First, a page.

Navy veteran Delaware Small Business Person of Year

Navy veteran Delaware Small Business Person of Year

Source: Scott Goss, The News Journal April 11, 2015

Nearly all small business owners take pride in their work.

But for U.S. Navy veteran Brad Winemiller, tending to the grounds of veterans cemeteries up and down the East Coast – including Arlington National Cemetery in Virginia – is a matter of duty-bound honor.

“The way I look at, we’re taking care of people who gave everything to serve this country,” said the 50-year-old owner of Greenleaf Services near Newport. “Whether it be politicians, dignitaries or veterans and their spouses, those people deserve to have best, and that’s the kind of respect and service we provide.”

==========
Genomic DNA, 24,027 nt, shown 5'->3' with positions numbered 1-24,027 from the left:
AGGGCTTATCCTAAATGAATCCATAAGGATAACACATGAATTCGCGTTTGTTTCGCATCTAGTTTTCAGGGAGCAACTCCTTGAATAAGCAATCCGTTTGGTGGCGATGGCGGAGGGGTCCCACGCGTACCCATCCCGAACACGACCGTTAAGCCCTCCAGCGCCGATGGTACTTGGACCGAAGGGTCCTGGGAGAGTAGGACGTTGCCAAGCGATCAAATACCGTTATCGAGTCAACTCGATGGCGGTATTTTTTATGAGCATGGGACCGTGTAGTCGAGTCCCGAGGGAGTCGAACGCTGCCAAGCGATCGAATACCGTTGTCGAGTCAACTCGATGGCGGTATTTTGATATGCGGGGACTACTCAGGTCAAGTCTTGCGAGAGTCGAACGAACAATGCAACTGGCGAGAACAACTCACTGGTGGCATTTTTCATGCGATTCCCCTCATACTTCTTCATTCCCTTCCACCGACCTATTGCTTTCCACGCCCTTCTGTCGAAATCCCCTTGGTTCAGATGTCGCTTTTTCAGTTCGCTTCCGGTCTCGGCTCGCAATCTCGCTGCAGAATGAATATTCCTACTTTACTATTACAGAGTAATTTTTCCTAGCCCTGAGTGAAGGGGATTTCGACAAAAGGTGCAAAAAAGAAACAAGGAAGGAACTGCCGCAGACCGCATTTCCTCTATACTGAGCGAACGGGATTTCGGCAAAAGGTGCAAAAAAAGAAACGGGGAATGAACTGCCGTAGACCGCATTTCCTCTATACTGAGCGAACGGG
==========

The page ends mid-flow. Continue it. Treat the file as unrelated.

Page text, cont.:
That approach – combined with Greenleaf’s 23-year rise from a two-man residential landscaper to a government contractor with 47 employees – led to Winemiller being named the U.S. Small Business Administration’s Small Business Person of the Year for Delaware last week.

“Brad has real integrity in what he does and his company has just grown exponentially over the years,” said Juanita Beauford, the director of the Delaware Procurement Technical Assistance Program (PTAC) and the person who nominated Winemiller for the award. “As a PTAC client, I just knew he was doing all the things that the SBA is looking for in a recipient of this honor.”

Greenleaf Services currently holds grounds maintenance and construction contracts at close to 10 Department of Defense and Department of Veterans Affairs facilities from Virginia to Maine, including the VA Medical Center in Wilmington, the Delaware Veterans Cemetery in Bear and veterans cemeteries in other five states.